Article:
Australia’s freight infrastructure – incorporating road, rail, ports and air requires investment to support Australia’s goal of doubling agricultural production and subsequently enable the agricultural sector to participate in global opportunities for soft commodities.
This was the initial message from participants at the Agricultural Infrastructure & Logistics Forum jointly held by the National Farmers’ Federation and the Australian Railway Association in Canberra on Monday 18 August 2014. The forum was well attended with representatives from a variety of primary production, transport, investment and government sectors.
So how can we solve this problem and equip the agricultural sector with the transport infrastructure it needs?
First we need to understand the problem. The core issues are:
- Rail pricing is based on an uncompetitive pricing model and is considered costly when compared with road transport pricing. This has led to increasing road freight utilization for long hauls, when logically this would be better handled by rail.
- Bottlenecks in road systems can be caused by several factors such as seasonal constraints, lack of capacity, deterioration and policy (such as transport restrictions). Interestingly, CSIRO and ABARES have developed detailed models that enable the impact on freight costs to be determined for segments of routes, thus enabling more efficient allocation of funding.
- Investment in infrastructure has been fragmented and is focused on smaller regional areas rather than a whole of industry approach. This has often resulted in an inequitable allocation of investment allocation.
- Institutional investment is difficult to attract for a range of reasons, such as reporting requirements to show regular growth, risk/reward profile and increasing requirements to maintain liquidity. Innovative investment models need to be considered including the potential for public – private partnerships.
- Based on the previous point, government is the main investor in infrastructure. As such, a coordinated and collaborative approach from the agricultural sector is required to persuade government to spend the money required and also encourage investment from the private sector.
In order for Australian agriculture to prosper and capture global opportunities in soft commodities, it is clear a 3-pronged approach is needed:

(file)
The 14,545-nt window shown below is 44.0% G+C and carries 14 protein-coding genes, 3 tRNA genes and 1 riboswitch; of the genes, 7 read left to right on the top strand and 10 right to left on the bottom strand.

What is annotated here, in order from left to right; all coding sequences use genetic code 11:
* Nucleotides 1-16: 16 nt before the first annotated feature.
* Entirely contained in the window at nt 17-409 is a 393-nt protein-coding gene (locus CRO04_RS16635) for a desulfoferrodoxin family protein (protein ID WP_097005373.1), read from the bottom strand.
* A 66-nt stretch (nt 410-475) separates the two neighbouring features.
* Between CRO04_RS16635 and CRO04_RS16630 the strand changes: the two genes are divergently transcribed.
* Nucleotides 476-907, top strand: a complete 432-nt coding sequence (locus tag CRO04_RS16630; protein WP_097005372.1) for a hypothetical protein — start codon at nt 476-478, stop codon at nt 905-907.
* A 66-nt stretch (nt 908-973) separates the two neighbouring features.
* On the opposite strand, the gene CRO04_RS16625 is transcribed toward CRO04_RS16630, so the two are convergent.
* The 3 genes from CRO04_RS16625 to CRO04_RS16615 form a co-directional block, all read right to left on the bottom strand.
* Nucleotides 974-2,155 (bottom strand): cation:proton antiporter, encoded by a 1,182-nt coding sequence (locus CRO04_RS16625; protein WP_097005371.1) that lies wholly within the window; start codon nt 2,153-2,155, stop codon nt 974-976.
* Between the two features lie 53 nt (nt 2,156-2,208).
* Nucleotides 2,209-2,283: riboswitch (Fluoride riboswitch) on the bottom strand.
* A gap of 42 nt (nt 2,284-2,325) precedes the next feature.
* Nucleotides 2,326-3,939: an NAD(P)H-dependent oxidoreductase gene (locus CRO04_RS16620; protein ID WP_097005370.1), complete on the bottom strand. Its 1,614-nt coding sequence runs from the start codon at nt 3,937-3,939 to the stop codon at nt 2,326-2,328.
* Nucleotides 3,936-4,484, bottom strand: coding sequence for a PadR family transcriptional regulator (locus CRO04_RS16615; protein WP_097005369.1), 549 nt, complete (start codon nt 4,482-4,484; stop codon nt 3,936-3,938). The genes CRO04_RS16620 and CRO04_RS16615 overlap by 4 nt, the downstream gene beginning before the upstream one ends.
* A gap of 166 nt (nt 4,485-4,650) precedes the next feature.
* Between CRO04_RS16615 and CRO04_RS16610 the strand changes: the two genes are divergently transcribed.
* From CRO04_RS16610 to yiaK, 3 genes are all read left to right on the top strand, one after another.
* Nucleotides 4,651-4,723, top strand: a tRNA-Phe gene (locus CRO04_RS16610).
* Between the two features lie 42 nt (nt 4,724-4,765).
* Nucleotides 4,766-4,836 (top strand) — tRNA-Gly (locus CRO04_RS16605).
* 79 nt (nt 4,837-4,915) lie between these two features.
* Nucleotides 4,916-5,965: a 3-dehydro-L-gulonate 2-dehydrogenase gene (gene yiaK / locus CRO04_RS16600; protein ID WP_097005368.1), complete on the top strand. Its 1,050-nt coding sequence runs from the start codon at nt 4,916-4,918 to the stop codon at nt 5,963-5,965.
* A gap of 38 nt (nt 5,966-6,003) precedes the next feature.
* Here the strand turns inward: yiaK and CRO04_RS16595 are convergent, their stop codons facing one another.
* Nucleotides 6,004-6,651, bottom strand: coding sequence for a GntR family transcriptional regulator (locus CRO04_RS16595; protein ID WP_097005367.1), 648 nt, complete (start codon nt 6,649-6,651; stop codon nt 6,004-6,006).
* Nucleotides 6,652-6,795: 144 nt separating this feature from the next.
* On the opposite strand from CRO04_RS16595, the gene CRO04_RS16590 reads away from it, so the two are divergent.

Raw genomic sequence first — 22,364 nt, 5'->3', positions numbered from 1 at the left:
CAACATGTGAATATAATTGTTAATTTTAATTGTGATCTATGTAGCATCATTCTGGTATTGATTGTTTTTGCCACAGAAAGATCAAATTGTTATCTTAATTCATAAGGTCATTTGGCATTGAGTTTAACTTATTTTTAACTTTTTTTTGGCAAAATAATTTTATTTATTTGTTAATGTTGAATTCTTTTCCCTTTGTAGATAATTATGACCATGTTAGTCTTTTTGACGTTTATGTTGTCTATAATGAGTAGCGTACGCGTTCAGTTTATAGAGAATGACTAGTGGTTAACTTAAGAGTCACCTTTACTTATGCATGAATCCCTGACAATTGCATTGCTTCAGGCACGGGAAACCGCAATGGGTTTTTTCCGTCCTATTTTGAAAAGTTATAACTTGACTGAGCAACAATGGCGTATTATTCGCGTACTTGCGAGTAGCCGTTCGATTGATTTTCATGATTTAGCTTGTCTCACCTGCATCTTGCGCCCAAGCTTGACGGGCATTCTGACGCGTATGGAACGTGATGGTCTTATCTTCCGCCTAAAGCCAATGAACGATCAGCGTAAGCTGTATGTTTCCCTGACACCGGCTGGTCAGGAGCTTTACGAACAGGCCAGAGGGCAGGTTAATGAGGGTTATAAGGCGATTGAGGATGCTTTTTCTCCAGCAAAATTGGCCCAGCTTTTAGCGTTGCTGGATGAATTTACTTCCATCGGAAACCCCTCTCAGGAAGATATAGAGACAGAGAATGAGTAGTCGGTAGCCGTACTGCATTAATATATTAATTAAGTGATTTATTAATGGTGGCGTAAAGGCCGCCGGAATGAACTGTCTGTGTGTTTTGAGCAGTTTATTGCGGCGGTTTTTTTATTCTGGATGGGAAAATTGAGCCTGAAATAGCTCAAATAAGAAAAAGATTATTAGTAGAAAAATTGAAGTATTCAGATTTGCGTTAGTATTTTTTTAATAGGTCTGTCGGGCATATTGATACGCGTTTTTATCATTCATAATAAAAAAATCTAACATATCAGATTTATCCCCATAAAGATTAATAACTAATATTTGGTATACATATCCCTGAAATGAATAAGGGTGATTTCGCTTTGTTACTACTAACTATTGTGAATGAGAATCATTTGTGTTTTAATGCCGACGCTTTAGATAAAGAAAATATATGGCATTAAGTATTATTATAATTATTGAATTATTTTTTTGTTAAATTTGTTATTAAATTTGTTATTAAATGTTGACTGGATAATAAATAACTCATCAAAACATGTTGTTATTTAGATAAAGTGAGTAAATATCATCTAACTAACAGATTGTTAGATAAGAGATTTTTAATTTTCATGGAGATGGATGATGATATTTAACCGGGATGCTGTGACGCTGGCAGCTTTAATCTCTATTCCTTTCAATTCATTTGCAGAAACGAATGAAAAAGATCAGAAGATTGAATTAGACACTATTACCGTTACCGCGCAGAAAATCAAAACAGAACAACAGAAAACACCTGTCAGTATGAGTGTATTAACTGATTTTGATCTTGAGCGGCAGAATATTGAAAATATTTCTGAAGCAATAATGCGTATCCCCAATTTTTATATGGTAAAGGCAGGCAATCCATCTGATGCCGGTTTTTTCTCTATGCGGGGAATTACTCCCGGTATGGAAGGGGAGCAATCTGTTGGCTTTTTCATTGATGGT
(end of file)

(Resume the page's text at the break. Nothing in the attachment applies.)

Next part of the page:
- Develop a national, whole of sector plan for infrastructure development for the benefit of all participants along the supply chain. This will consider a rethink of current transport costing models and examination of freight patterns. Most importantly this will require industry-wide collaboration with the objective of providing least cost freight to market by most efficient means of transport. Critically the industry needs to look beyond the immediate needs, and assess what will be required ten or twenty years from now.
- Investigate alternative funding/investment structures that would suit the risk appetite of domestic and foreign institutions and investors. With increasing demand for investments that comprise an entire supply chain, opportunities for value creation exist. The agricultural sector needs to be smarter in how deals are presented to potential investors, combining forces to improve the risk/return profile. AMC is experienced in structuring such deals for optimal return with tolerable risk.
- Given the long-term nature of infrastructure planning, government support is essential, and it is crucial that the commitment is made that enables development to continue regardless of party leadership. It is imperative that the agricultural sector present a united front in its petitions to government for infrastructure funding. The National Farmers’ Federation has pledged to provide leadership and advocacy in this regard.
It’s always useful to see what is happening in the rest of the world. As part of the Obama Administration’s new “Made in Rural America” export and investment initiative, the Rural Business Investment Company will now allow USDA to facilitate private equity investments in agriculture-related businesses. Currently, USDA programs exist to help provide loans or loan guarantees to help rural businesses grow, but many small cutting-edge businesses also need equity support in addition to or instead of borrowed funds. Advantage Capital Partners, which will manage the new fund, and their partners from eight Farm Credit institutions have pledged to invest nearly US$150 million into the new effort.
The White House Rural Council recently announced the creation of the new U.S. Rural Infrastructure Opportunity Fund through which private entities can invest in job-creating rural infrastructure projects across the U.S. An initial US$10 billion has been committed by CoBank, a national cooperative bank serving rural America, to the fund with greater investment expected to follow. Target investments will include hospitals, schools and other educational facilities, rural water and wastewater systems, energy projects, broadband expansion, local and regional food systems, and other rural infrastructure.
Both of these programs seek to encourage substantial private investment in projects that grow the economy and improve quality of life for millions of Americans. Shouldn’t we be considering the same in Australia?
AMC is passionate about the development and positioning of Australian agriculture during the opportunities and challenges that lie ahead, and is committed to assisting the industry realise its potential. We pride ourselves on providing a different perspective and drawing on international experience to better agricultural investment strategies for our clients.
Contact AMC on +61733079555 or email (email@example.com) to see how we can help.